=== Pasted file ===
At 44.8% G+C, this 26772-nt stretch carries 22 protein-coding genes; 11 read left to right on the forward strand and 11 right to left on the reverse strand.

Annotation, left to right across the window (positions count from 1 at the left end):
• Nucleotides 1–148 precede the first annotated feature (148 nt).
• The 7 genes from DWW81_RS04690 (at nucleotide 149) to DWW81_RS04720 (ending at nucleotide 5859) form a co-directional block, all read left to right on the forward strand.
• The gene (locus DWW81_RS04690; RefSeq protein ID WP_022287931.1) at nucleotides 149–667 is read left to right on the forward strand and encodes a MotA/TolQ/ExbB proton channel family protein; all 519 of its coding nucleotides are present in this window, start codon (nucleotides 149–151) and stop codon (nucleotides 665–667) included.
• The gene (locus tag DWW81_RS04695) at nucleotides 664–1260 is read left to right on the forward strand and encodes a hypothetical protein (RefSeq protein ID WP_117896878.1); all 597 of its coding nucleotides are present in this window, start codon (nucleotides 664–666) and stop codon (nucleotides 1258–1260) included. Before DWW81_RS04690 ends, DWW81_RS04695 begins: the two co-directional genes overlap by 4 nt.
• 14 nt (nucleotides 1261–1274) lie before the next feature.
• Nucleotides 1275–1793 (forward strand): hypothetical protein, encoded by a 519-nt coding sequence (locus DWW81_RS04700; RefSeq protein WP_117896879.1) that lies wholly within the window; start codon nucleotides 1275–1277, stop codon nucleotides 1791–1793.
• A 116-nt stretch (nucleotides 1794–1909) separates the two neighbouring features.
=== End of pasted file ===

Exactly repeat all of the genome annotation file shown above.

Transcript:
At 44.8% G+C, this 26772-nt stretch carries 22 protein-coding genes; 11 read left to right on the forward strand and 11 right to left on the reverse strand.

Annotation, left to right across the window (positions count from 1 at the left end):
• Nucleotides 1–148 precede the first annotated feature (148 nt).
• The 7 genes from DWW81_RS04690 (at nucleotide 149) to DWW81_RS04720 (ending at nucleotide 5859) form a co-directional block, all read left to right on the forward strand.
• The gene (locus DWW81_RS04690; RefSeq protein ID WP_022287931.1) at nucleotides 149–667 is read left to right on the forward strand and encodes a MotA/TolQ/ExbB proton channel family protein; all 519 of its coding nucleotides are present in this window, start codon (nucleotides 149–151) and stop codon (nucleotides 665–667) included.
• The gene (locus tag DWW81_RS04695) at nucleotides 664–1260 is read left to right on the forward strand and encodes a hypothetical protein (RefSeq protein ID WP_117896878.1); all 597 of its coding nucleotides are present in this window, start codon (nucleotides 664–666) and stop codon (nucleotides 1258–1260) included. Before DWW81_RS04690 ends, DWW81_RS04695 begins: the two co-directional genes overlap by 4 nt.
• 14 nt (nucleotides 1261–1274) lie before the next feature.
• Nucleotides 1275–1793 (forward strand): hypothetical protein, encoded by a 519-nt coding sequence (locus DWW81_RS04700; RefSeq protein WP_117896879.1) that lies wholly within the window; start codon nucleotides 1275–1277, stop codon nucleotides 1791–1793.
• A 116-nt stretch (nucleotides 1794–1909) separates the two neighbouring features.